I admire people who can change direction swiftly and not look back longingly at where they were. I am in awe of people who can let go of things that are long past their due date or date of usefulness without making it into a big emotional thing.

I am not that person.

I can’t stand it when something beautiful is done, and I have to work really hard to not take it personally when something that was alive and thriving one day, with so much possibility ahead — dies or moves on seemingly overnight, and that big possibility in my head is just gone.

We have all of these imaginings in our head of what the future is going to be with a person or a project or a dream or even a plant. And sometimes things just die or move on when you’re smack in the middle of planning a future with them. I really really really can’t stand it when something beautiful is done. It feels like a knife in my heart.

A person needs to be able to count on beautiful things staying alive, right? Right? I mean, how else can we prove that we are valuable if we don’t have beauty and loveliness and wonder and excitement alongside us at all times?

It was that way with everything for me, even flowers that warn you on that plastic tag stuck in the soil. They say ANNUAL. That means you get to have them for ONE GROWING SEASON and then they are done. They just die and disintegrate and turn back into soil. It’s so rude. I always thought that maybe if I was nice enough, they wouldn’t be so rude to just die when we had so much of a future together. So, I’d plant annual flowers and even when that growing season was over, it felt like a personal insult and a complete rejection when they would die. After I’d spent so many months building a relationship with them, giving them everything I had. Every Spring I would plant thousands of flowers all over the ranch. In pots on the deck, in pots on the grass, in the dirt, in the garden. In hanging pots, in cracks in boulders, in old rusty containers. Anywhere that a visitor to the ranch might find a place to sit, I would plant some flowers. I especially loved to put them in surprising places. I would paint words and loving sentences on rocks and hide them in the pots or next to the pots. Surely that would make the flowers want to stay! I loved to make surprises for people to find later, and I would even find them years later on just the right day. There were never too many flowers. Just about very time I went to the grocery store, I would throw a few more little black containers of perky colorful little blossoms, ready to be somewhere in the sunshine, in my shopping cart. I would go home and plant them wherever they would grow. And then I’d have this love affair with every single one of those flowers as spring warmed into summer, and all the way into the lingering warmth of September and October.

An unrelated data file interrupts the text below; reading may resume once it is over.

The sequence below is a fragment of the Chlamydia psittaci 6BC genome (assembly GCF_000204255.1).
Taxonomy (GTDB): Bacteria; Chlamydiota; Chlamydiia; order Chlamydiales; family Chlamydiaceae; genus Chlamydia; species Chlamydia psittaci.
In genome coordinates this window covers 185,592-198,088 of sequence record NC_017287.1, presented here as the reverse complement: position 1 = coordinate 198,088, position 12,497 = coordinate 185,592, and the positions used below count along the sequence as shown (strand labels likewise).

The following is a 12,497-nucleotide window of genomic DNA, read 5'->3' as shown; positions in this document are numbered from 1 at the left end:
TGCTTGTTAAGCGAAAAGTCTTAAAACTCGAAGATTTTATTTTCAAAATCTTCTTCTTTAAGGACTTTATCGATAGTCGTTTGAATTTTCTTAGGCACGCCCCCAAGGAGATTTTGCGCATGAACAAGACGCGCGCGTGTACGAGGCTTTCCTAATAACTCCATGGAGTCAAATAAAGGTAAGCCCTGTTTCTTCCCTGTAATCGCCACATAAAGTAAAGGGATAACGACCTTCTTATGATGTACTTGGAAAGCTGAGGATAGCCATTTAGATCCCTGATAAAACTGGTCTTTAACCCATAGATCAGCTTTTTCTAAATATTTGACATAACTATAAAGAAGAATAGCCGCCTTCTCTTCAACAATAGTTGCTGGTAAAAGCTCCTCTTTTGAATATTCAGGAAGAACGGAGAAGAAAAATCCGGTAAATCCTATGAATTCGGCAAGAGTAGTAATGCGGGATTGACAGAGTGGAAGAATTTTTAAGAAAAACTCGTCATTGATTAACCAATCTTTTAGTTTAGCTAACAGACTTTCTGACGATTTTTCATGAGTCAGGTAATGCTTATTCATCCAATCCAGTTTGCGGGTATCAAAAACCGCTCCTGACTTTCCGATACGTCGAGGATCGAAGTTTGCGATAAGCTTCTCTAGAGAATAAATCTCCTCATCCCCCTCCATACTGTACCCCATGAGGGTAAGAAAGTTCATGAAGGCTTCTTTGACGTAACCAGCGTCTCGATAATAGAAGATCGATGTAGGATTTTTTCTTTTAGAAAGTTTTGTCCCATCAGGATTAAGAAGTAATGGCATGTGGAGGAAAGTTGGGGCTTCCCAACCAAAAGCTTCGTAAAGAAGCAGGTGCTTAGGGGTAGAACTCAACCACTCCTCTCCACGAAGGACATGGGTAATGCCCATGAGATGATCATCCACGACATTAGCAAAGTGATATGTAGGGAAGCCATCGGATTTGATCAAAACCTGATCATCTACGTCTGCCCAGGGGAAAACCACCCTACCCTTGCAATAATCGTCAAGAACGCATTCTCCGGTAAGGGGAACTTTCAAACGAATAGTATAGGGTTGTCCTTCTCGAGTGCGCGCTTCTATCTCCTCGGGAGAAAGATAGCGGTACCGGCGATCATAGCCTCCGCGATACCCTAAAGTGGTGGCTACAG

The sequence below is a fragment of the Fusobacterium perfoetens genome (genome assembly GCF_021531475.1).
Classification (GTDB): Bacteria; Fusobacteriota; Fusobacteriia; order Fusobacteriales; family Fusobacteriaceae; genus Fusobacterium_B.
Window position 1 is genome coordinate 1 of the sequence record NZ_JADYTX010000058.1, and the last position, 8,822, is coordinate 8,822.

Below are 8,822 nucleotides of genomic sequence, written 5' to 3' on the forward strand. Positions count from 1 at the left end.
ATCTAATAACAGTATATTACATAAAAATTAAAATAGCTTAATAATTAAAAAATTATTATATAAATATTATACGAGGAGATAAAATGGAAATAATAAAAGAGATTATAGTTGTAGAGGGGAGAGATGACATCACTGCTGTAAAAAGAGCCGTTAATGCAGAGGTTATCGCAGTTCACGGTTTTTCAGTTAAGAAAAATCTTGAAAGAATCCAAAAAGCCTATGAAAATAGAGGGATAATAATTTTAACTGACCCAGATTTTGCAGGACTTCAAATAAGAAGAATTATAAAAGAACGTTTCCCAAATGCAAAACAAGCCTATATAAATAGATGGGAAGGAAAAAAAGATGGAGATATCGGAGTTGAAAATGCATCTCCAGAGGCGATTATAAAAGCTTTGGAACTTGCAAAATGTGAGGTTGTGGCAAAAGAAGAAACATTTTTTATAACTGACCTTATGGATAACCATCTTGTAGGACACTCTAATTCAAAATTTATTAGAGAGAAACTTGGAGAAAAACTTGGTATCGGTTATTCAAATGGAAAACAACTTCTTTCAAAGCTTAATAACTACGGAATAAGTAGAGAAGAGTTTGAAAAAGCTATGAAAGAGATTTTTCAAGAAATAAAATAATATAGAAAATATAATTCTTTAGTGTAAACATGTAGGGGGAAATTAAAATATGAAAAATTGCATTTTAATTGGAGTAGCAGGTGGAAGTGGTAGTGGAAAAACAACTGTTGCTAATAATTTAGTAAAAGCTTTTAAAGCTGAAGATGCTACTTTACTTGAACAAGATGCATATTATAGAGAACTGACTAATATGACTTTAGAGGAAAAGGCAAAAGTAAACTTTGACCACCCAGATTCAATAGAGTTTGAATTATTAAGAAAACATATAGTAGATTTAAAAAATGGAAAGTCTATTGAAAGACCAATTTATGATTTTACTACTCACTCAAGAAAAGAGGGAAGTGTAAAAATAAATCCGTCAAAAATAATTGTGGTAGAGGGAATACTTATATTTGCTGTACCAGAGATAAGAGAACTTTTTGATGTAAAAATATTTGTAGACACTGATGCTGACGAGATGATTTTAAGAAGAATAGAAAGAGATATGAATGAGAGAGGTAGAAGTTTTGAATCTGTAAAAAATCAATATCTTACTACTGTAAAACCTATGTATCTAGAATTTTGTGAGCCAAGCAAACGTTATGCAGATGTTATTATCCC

And then the frost would come.

And overnight, dahlias, zinnias, petunias and all of their pals would literally turn black from the frost. And they’d wilt and die within hours like we hadn’t just been dancing together the day before.

So rude. So devastating. It seemed so impersonal to them, like it was the most natural thing in the world for them to be a blossom one day and the material for compost the next day.

Didn’t they care about me as much as I cared about them?

Me on one of my flower runs

Because I often worked hard to defy nature, in just about every part of my life. Maybe if I worked hard enough, they would stick around. Maybe a miracle would happen and they just wouldn’t die. Maybe my love would be enough.

So I had a whole routine of watering, deadheading and talking and singing to them. I would cheer them on when they grew and I would apologize to them when I accidentally pulled off too much while trimming them. When I had to to go out of town, I would obsessively send text messages to my sons or Marq asking if they remembered to water my flowers. My heart would beat fast and I’d melt into lovesickness when I’d look out the window and see Marq with the big gentle rain sprayer attached to the hose, carefully watering the flowers all over the deck. It was the most romantic act of love to me.

Well, that frosty morning of death would come every year and it was devastating every single time. I would cry every single time. I would feel angry and insulted and betrayed. I would even cry when giant branches would break off of the trees in windstorms, afraid it was going to kill them. There were more than 50 trees on the ranch and some of them were very very old. You can’t just replace an old tree. There are things you have to say goodbye to, knowing that there will never be anything there again that was exactly the same.